It would only be later that I would realize that eating heavily the day after you’ve been food-poisoned isn’t the best way to go.

I guess that was the other part of Saturday.


Sunday wasn’t much better, though I guess after Saturday, it could be forgiven.

I had a rare day shift at the theatre and helped trained a nice, new girl at the theater, at least in all of my pet-peeves and foibles.

I still felt bad (lit/fig) from Saturday, but at least down at the concession stand, on shift, I was nearby the bathroom.

By the time it was nearing the end of my shift, I had been lectured by a crotchety old lady on customer service and had at least one woman walk away in disgust at the price of a water bottle.

But I had also had an old Jewish-Catskills comedian, Van Harris, come up and talk to me and tell me his life story and tales of comedy, in a way that felt somewhat meaningful.

Other than the usual, “it’s not what you know but who”, he gave me that the most important thing in comedy “is that your mind work quick” and he told me about his grandson, a BU-FIlm grad who reviews movies in Las Vegas and does stand-up on the side.

“It’s a hard life for him, his late twenties.” He told me. “It’s working right now. But if he stays in it, who knows what he’ll do.”

I wondered if my grandmother feels the same about me.

In my on-going quest to gain some kind of come-uppance at my movie-theater place of business (which Eva described as “what are you going to do, force them to respect you at a minimum wage job?” and my father described as “who the fuck cares?”), I managed to express my frustration to the managers succinctly about not being trained as a projectionist when I had been led to believe otherwise and my request seemed to have some traction.

“Alright, come in tomorrow. We’ll get you started.” The manager told me. “Just go make sure it’s ok with the projectionist.”

Unexpected victory in hand, I marched out of the manager’s office, called out the projectionist’s name and then gamely tripped on a running 35-millimeter print of “Four Lions” that was playing, causing alarms in the booth, inches from the aforementioned manager and stopping it almost at once.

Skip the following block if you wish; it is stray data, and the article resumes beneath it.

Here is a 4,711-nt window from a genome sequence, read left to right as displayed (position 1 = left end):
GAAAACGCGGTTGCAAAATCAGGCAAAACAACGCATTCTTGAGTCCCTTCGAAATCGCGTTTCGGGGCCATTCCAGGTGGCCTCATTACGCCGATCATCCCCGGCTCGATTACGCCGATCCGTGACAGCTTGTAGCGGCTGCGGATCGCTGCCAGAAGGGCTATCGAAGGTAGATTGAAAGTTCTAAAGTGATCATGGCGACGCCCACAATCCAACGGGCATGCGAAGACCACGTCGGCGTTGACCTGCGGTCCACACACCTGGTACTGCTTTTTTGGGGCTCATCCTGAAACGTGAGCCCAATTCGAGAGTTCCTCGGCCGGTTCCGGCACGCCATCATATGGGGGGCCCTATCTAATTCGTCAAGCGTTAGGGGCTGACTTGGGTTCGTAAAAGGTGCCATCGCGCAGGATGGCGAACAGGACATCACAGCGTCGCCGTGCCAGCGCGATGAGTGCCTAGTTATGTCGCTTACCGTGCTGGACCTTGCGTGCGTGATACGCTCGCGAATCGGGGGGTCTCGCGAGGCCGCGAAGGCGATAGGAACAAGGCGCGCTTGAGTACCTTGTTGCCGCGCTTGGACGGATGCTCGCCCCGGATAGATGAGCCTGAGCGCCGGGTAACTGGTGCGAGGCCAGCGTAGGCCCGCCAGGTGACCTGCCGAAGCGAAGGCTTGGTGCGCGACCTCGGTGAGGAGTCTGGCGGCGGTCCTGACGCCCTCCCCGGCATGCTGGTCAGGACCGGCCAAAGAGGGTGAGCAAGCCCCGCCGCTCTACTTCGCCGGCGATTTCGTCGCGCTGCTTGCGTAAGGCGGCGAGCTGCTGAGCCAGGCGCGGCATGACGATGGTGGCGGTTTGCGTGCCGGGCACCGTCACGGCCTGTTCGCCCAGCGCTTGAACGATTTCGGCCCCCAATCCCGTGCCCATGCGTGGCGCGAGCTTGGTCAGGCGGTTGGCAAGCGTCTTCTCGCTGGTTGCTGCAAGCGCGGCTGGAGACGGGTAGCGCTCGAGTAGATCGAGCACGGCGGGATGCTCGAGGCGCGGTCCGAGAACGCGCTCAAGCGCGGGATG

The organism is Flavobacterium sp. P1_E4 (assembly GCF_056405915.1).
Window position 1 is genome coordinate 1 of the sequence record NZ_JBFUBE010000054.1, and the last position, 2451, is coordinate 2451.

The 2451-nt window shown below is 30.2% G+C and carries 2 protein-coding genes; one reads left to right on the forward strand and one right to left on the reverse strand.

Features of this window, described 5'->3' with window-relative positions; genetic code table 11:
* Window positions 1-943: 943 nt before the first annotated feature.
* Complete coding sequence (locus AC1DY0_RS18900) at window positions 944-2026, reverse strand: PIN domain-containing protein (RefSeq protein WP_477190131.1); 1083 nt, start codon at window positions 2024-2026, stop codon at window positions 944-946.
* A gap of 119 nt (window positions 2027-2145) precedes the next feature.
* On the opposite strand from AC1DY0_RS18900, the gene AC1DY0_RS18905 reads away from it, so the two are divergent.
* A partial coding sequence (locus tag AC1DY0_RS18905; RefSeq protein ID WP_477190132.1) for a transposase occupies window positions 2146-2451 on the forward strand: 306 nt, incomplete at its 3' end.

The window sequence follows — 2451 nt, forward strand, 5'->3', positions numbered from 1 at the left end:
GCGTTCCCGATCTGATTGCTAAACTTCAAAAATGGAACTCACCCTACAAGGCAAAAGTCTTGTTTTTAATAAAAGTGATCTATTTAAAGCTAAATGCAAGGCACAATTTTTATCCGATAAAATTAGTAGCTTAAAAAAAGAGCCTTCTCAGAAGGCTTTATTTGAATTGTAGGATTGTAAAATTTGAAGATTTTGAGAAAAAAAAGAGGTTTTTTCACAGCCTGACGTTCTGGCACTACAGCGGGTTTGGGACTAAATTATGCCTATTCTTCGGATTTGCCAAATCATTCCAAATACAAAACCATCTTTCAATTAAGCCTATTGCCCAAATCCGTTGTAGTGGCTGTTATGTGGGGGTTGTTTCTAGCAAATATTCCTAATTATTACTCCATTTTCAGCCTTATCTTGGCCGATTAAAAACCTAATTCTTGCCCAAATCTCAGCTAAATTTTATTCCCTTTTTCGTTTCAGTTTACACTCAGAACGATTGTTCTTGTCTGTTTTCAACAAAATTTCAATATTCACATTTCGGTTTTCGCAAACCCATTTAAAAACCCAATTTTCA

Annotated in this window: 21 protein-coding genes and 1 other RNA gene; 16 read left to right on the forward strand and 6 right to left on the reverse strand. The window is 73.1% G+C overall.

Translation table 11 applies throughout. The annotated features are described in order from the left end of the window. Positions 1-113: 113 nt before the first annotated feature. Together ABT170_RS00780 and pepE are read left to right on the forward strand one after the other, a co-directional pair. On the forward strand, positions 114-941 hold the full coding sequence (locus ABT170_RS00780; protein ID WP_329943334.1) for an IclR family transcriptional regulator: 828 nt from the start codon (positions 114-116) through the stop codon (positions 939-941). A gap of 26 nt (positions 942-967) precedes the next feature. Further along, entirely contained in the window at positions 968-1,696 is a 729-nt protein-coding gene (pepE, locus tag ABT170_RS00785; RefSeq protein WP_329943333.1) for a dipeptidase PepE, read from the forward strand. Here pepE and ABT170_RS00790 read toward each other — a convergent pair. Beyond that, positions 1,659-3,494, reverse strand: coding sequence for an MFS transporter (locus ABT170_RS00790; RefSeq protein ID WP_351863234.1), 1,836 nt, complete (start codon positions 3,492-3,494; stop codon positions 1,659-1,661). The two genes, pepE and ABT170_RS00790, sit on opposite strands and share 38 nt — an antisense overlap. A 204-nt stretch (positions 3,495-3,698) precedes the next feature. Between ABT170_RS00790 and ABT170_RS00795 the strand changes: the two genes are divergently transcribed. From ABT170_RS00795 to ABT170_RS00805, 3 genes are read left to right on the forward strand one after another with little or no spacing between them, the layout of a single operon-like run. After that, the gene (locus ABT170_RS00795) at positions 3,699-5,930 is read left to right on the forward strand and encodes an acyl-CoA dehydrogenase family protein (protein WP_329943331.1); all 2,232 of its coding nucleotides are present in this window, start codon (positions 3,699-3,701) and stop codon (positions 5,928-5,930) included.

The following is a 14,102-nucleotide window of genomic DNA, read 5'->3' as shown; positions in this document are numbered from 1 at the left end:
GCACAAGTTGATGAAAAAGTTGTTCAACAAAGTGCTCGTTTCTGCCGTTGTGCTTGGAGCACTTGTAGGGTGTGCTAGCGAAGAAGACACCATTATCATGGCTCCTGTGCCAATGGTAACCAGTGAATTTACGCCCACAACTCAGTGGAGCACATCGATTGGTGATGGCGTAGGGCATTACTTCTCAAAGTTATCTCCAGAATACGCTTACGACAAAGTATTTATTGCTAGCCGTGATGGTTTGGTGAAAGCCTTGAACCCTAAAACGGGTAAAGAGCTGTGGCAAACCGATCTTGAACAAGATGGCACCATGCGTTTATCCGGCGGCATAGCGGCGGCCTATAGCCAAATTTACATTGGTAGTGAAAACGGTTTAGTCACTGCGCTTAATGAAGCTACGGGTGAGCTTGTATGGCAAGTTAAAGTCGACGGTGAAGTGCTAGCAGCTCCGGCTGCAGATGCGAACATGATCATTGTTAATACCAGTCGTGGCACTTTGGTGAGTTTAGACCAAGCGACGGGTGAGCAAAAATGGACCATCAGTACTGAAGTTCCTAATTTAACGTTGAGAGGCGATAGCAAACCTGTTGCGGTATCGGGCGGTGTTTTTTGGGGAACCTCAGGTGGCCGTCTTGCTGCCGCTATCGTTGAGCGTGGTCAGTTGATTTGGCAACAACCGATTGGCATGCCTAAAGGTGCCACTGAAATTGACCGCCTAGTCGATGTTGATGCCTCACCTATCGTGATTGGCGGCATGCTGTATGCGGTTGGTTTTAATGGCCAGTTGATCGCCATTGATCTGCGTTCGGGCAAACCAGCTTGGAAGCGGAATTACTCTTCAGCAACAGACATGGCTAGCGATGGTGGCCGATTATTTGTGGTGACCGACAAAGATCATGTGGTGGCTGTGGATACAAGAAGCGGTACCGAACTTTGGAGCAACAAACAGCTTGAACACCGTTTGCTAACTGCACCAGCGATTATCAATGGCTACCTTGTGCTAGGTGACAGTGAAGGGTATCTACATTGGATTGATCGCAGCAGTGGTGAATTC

“Wheruohohrah.” The projector went.

And I went silent.

It was okay, I guess. The projectionist was right there. He fixed it quickly and no one complained. He told me sympathetically, that there had been worse first outings in the projection booth. I agreed toc ome back on Monday and see if I could “cause less harm”.

On Saturday, I’d sent my sketches over to John Beamer who had decamped from my apartment, first for a full-floor of a family friend’s Cobble Hill apartment, then back to Palo Alto for family time/Thanksgiving. John had been someone I’d always respected for his comedy chops and his bluntness and when he’d told me a web-episode I was having trouble with for the writing group “worked”, I went from stuck-and-abandoned to finished real fast. I’d sent him both the one the class liked and the one they didn’t, seeing if he would come to the same conclusions.

After I’d left work on Sunday, I resumed by hedonistic sketch-cleansing with an interlude dinner with “frequent blog-guest” Chadd Harbold, who was gamely there to chill after my shift and hear my stories.

Of course, all this stress and eating and stress-eating just reignited my food poisoning which woke me up at 2am last night, from what was supposed to be an early bedtime.

There on my phone, in the bathroom, was John’s reply.

He hated both of them, which I guess I should have expected, in a several-paragraph deconstructed email.